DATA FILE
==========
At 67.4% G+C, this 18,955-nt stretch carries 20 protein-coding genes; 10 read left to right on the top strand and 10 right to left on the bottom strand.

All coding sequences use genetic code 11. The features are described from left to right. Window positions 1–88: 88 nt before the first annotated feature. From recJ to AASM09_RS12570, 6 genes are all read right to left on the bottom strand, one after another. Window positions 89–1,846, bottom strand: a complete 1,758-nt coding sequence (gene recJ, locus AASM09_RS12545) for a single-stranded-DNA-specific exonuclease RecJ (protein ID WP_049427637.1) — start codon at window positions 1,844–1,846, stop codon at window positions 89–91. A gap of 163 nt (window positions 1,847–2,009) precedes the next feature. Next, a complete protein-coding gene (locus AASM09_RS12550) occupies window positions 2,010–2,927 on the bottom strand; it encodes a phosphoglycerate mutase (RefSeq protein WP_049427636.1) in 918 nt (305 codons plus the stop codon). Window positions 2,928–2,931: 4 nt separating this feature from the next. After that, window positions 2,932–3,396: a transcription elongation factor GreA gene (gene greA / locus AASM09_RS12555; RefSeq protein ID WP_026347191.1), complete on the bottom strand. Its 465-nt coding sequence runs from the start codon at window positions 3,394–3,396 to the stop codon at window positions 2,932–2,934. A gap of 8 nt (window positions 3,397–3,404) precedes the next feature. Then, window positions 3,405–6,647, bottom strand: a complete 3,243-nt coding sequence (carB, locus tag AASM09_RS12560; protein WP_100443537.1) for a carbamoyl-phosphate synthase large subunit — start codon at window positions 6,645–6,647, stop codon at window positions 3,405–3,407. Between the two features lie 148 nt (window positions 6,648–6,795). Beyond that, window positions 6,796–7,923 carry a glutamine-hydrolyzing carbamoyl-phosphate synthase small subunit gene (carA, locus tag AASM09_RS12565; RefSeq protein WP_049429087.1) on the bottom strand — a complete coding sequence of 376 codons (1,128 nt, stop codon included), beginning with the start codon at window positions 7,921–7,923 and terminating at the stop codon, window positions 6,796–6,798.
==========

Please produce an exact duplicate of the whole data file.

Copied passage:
At 67.4% G+C, this 18,955-nt stretch carries 20 protein-coding genes; 10 read left to right on the top strand and 10 right to left on the bottom strand.

All coding sequences use genetic code 11. The features are described from left to right. Window positions 1–88: 88 nt before the first annotated feature. From recJ to AASM09_RS12570, 6 genes are all read right to left on the bottom strand, one after another. Window positions 89–1,846, bottom strand: a complete 1,758-nt coding sequence (gene recJ, locus AASM09_RS12545) for a single-stranded-DNA-specific exonuclease RecJ (protein ID WP_049427637.1) — start codon at window positions 1,844–1,846, stop codon at window positions 89–91. A gap of 163 nt (window positions 1,847–2,009) precedes the next feature. Next, a complete protein-coding gene (locus AASM09_RS12550) occupies window positions 2,010–2,927 on the bottom strand; it encodes a phosphoglycerate mutase (RefSeq protein WP_049427636.1) in 918 nt (305 codons plus the stop codon). Window positions 2,928–2,931: 4 nt separating this feature from the next. After that, window positions 2,932–3,396: a transcription elongation factor GreA gene (gene greA / locus AASM09_RS12555; RefSeq protein ID WP_026347191.1), complete on the bottom strand. Its 465-nt coding sequence runs from the start codon at window positions 3,394–3,396 to the stop codon at window positions 2,932–2,934. A gap of 8 nt (window positions 3,397–3,404) precedes the next feature. Then, window positions 3,405–6,647, bottom strand: a complete 3,243-nt coding sequence (carB, locus tag AASM09_RS12560; protein WP_100443537.1) for a carbamoyl-phosphate synthase large subunit — start codon at window positions 6,645–6,647, stop codon at window positions 3,405–3,407. Between the two features lie 148 nt (window positions 6,648–6,795). Beyond that, window positions 6,796–7,923 carry a glutamine-hydrolyzing carbamoyl-phosphate synthase small subunit gene (carA, locus tag AASM09_RS12565; RefSeq protein WP_049429087.1) on the bottom strand — a complete coding sequence of 376 codons (1,128 nt, stop codon included), beginning with the start codon at window positions 7,921–7,923 and terminating at the stop codon, window positions 6,796–6,798.